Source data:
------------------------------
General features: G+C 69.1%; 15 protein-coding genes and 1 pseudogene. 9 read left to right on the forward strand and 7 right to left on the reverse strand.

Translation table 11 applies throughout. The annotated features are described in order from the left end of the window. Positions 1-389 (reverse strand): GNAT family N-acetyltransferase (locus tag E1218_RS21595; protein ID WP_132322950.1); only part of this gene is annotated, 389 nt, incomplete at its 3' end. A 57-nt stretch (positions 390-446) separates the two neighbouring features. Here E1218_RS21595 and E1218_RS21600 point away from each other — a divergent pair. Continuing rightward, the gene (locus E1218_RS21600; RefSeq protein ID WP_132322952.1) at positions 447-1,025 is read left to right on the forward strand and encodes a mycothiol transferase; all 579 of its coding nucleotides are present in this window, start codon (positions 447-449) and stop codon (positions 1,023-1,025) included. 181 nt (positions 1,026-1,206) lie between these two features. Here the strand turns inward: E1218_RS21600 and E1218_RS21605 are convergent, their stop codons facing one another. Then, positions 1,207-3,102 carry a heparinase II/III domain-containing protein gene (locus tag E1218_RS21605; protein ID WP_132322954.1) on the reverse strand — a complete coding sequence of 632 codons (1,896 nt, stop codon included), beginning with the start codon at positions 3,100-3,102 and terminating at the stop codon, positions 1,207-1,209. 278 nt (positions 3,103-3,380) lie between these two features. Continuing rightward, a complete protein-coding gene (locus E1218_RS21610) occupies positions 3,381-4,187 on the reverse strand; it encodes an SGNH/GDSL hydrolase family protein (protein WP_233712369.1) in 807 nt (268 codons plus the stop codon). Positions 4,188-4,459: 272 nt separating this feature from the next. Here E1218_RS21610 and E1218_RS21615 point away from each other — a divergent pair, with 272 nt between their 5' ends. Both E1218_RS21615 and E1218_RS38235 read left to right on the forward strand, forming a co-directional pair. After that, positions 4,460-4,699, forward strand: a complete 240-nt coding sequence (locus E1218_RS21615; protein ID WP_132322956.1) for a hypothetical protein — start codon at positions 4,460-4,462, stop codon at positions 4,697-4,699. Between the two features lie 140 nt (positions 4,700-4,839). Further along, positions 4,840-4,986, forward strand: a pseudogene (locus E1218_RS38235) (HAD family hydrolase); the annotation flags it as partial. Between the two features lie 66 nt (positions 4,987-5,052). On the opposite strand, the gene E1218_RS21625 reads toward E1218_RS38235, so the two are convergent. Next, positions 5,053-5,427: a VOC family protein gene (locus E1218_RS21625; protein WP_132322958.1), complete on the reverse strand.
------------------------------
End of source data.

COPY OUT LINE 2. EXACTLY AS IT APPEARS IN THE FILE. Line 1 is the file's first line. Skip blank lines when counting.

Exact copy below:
Translation table 11 applies throughout. The annotated features are described in order from the left end of the window. Positions 1-389 (reverse strand): GNAT family N-acetyltransferase (locus tag E1218_RS21595; protein ID WP_132322950.1); only part of this gene is annotated, 389 nt, incomplete at its 3' end. A 57-nt stretch (positions 390-446) separates the two neighbouring features. Here E1218_RS21595 and E1218_RS21600 point away from each other — a divergent pair. Continuing rightward, the gene (locus E1218_RS21600; RefSeq protein ID WP_132322952.1) at positions 447-1,025 is read left to right on the forward strand and encodes a mycothiol transferase; all 579 of its coding nucleotides are present in this window, start codon (positions 447-449) and stop codon (positions 1,023-1,025) included. 181 nt (positions 1,026-1,206) lie between these two features. Here the strand turns inward: E1218_RS21600 and E1218_RS21605 are convergent, their stop codons facing one another. Then, positions 1,207-3,102 carry a heparinase II/III domain-containing protein gene (locus tag E1218_RS21605; protein ID WP_132322954.1) on the reverse strand — a complete coding sequence of 632 codons (1,896 nt, stop codon included), beginning with the start codon at positions 3,100-3,102 and terminating at the stop codon, positions 1,207-1,209. 278 nt (positions 3,103-3,380) lie between these two features. Continuing rightward, a complete protein-coding gene (locus E1218_RS21610) occupies positions 3,381-4,187 on the reverse strand; it encodes an SGNH/GDSL hydrolase family protein (protein WP_233712369.1) in 807 nt (268 codons plus the stop codon). Positions 4,188-4,459: 272 nt separating this feature from the next. Here E1218_RS21610 and E1218_RS21615 point away from each other — a divergent pair, with 272 nt between their 5' ends. Both E1218_RS21615 and E1218_RS38235 read left to right on the forward strand, forming a co-directional pair. After that, positions 4,460-4,699, forward strand: a complete 240-nt coding sequence (locus E1218_RS21615; protein ID WP_132322956.1) for a hypothetical protein — start codon at positions 4,460-4,462, stop codon at positions 4,697-4,699. Between the two features lie 140 nt (positions 4,700-4,839). Further along, positions 4,840-4,986, forward strand: a pseudogene (locus E1218_RS38235) (HAD family hydrolase); the annotation flags it as partial. Between the two features lie 66 nt (positions 4,987-5,052). On the opposite strand, the gene E1218_RS21625 reads toward E1218_RS38235, so the two are convergent. Next, positions 5,053-5,427: a VOC family protein gene (locus E1218_RS21625; protein WP_132322958.1), complete on the reverse strand.